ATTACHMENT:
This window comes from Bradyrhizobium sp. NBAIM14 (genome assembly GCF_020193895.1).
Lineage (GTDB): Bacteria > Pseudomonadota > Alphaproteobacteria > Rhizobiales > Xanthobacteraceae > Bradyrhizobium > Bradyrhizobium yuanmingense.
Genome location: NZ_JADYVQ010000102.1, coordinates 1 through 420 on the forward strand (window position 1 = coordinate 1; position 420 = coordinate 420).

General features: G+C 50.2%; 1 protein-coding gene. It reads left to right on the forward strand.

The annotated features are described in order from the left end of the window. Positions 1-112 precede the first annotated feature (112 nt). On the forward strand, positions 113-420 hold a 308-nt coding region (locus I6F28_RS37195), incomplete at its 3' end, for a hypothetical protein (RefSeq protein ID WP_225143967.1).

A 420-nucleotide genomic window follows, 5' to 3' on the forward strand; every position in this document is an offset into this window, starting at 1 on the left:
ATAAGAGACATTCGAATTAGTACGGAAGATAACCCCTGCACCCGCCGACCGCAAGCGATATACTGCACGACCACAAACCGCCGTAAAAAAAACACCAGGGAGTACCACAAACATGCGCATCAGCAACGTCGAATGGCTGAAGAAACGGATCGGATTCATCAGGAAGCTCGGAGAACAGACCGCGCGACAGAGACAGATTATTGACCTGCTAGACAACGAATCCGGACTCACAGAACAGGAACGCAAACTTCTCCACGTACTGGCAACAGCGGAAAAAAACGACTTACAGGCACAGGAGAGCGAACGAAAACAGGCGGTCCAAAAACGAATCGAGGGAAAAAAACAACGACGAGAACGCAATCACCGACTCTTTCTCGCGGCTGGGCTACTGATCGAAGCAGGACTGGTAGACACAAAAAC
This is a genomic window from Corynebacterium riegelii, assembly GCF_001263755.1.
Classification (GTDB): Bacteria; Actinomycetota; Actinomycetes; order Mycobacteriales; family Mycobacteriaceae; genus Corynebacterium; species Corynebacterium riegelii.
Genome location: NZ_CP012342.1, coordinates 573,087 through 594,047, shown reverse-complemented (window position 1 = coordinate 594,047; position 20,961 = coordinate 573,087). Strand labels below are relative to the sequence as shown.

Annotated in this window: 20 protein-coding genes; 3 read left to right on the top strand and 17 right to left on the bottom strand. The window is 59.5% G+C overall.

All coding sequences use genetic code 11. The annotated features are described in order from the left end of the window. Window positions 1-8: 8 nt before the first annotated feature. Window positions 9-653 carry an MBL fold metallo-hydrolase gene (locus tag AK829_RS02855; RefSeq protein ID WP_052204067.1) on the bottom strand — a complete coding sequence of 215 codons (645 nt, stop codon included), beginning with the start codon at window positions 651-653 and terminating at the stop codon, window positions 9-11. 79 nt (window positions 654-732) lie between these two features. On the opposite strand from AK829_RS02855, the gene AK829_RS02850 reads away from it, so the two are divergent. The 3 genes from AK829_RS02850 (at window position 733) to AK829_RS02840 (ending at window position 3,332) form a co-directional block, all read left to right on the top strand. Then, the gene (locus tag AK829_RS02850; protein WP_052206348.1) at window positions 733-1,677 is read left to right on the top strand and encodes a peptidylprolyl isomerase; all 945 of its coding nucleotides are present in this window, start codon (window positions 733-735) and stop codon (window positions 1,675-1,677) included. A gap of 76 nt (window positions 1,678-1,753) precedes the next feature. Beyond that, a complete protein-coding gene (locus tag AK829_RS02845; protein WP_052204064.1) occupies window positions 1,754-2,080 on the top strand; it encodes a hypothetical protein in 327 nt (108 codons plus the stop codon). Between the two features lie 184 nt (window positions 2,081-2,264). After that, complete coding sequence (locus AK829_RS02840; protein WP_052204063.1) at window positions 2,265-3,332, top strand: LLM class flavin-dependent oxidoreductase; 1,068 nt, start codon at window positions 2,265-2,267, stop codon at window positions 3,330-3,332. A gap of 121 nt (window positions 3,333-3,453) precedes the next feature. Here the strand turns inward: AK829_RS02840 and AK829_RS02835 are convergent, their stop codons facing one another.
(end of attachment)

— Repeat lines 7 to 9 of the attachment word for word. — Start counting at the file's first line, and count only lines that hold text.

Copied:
ATAAGAGACATTCGAATTAGTACGGAAGATAACCCCTGCACCCGCCGACCGCAAGCGATATACTGCACGACCACAAACCGCCGTAAAAAAAACACCAGGGAGTACCACAAACATGCGCATCAGCAACGTCGAATGGCTGAAGAAACGGATCGGATTCATCAGGAAGCTCGGAGAACAGACCGCGCGACAGAGACAGATTATTGACCTGCTAGACAACGAATCCGGACTCACAGAACAGGAACGCAAACTTCTCCACGTACTGGCAACAGCGGAAAAAAACGACTTACAGGCACAGGAGAGCGAACGAAAACAGGCGGTCCAAAAACGAATCGAGGGAAAAAAACAACGACGAGAACGCAATCACCGACTCTTTCTCGCGGCTGGGCTACTGATCGAAGCAGGACTGGTAGACACAAAAAC
This is a genomic window from Corynebacterium riegelii, assembly GCF_001263755.1.
Classification (GTDB): Bacteria; Actinomycetota; Actinomycetes; order Mycobacteriales; family Mycobacteriaceae; genus Corynebacterium; species Corynebacterium riegelii.